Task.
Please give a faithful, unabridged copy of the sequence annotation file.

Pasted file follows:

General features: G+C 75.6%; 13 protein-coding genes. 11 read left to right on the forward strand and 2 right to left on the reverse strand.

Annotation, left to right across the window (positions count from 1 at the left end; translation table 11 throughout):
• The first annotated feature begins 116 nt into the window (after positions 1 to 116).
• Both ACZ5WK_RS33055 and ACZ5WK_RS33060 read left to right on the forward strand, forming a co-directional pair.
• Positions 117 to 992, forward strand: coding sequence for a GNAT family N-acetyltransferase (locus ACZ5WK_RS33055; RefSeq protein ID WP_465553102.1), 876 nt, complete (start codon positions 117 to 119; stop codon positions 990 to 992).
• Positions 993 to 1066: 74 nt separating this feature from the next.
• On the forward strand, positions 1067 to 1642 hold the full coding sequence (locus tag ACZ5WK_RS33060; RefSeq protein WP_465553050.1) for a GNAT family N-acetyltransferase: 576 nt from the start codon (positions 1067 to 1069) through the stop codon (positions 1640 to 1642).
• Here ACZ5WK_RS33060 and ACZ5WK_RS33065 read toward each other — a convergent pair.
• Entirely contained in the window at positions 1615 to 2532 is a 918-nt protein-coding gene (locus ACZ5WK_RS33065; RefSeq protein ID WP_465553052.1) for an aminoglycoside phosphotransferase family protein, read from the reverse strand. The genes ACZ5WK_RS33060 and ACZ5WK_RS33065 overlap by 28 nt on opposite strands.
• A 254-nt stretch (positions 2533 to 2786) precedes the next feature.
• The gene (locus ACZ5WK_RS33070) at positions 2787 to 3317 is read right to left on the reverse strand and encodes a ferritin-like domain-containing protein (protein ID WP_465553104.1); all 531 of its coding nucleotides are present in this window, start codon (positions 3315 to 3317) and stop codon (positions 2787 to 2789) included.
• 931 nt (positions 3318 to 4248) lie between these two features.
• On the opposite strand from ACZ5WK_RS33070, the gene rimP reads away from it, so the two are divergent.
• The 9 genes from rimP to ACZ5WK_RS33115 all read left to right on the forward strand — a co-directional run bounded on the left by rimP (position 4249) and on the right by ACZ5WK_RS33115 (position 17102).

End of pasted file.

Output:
General features: G+C 75.6%; 13 protein-coding genes. 11 read left to right on the forward strand and 2 right to left on the reverse strand.

Annotation, left to right across the window (positions count from 1 at the left end; translation table 11 throughout):
• The first annotated feature begins 116 nt into the window (after positions 1 to 116).
• Both ACZ5WK_RS33055 and ACZ5WK_RS33060 read left to right on the forward strand, forming a co-directional pair.
• Positions 117 to 992, forward strand: coding sequence for a GNAT family N-acetyltransferase (locus ACZ5WK_RS33055; RefSeq protein ID WP_465553102.1), 876 nt, complete (start codon positions 117 to 119; stop codon positions 990 to 992).
• Positions 993 to 1066: 74 nt separating this feature from the next.
• On the forward strand, positions 1067 to 1642 hold the full coding sequence (locus tag ACZ5WK_RS33060; RefSeq protein WP_465553050.1) for a GNAT family N-acetyltransferase: 576 nt from the start codon (positions 1067 to 1069) through the stop codon (positions 1640 to 1642).
• Here ACZ5WK_RS33060 and ACZ5WK_RS33065 read toward each other — a convergent pair.
• Entirely contained in the window at positions 1615 to 2532 is a 918-nt protein-coding gene (locus ACZ5WK_RS33065; RefSeq protein ID WP_465553052.1) for an aminoglycoside phosphotransferase family protein, read from the reverse strand. The genes ACZ5WK_RS33060 and ACZ5WK_RS33065 overlap by 28 nt on opposite strands.
• A 254-nt stretch (positions 2533 to 2786) precedes the next feature.
• The gene (locus ACZ5WK_RS33070) at positions 2787 to 3317 is read right to left on the reverse strand and encodes a ferritin-like domain-containing protein (protein ID WP_465553104.1); all 531 of its coding nucleotides are present in this window, start codon (positions 3315 to 3317) and stop codon (positions 2787 to 2789) included.
• 931 nt (positions 3318 to 4248) lie between these two features.
• On the opposite strand from ACZ5WK_RS33070, the gene rimP reads away from it, so the two are divergent.
• The 9 genes from rimP to ACZ5WK_RS33115 all read left to right on the forward strand — a co-directional run bounded on the left by rimP (position 4249) and on the right by ACZ5WK_RS33115 (position 17102).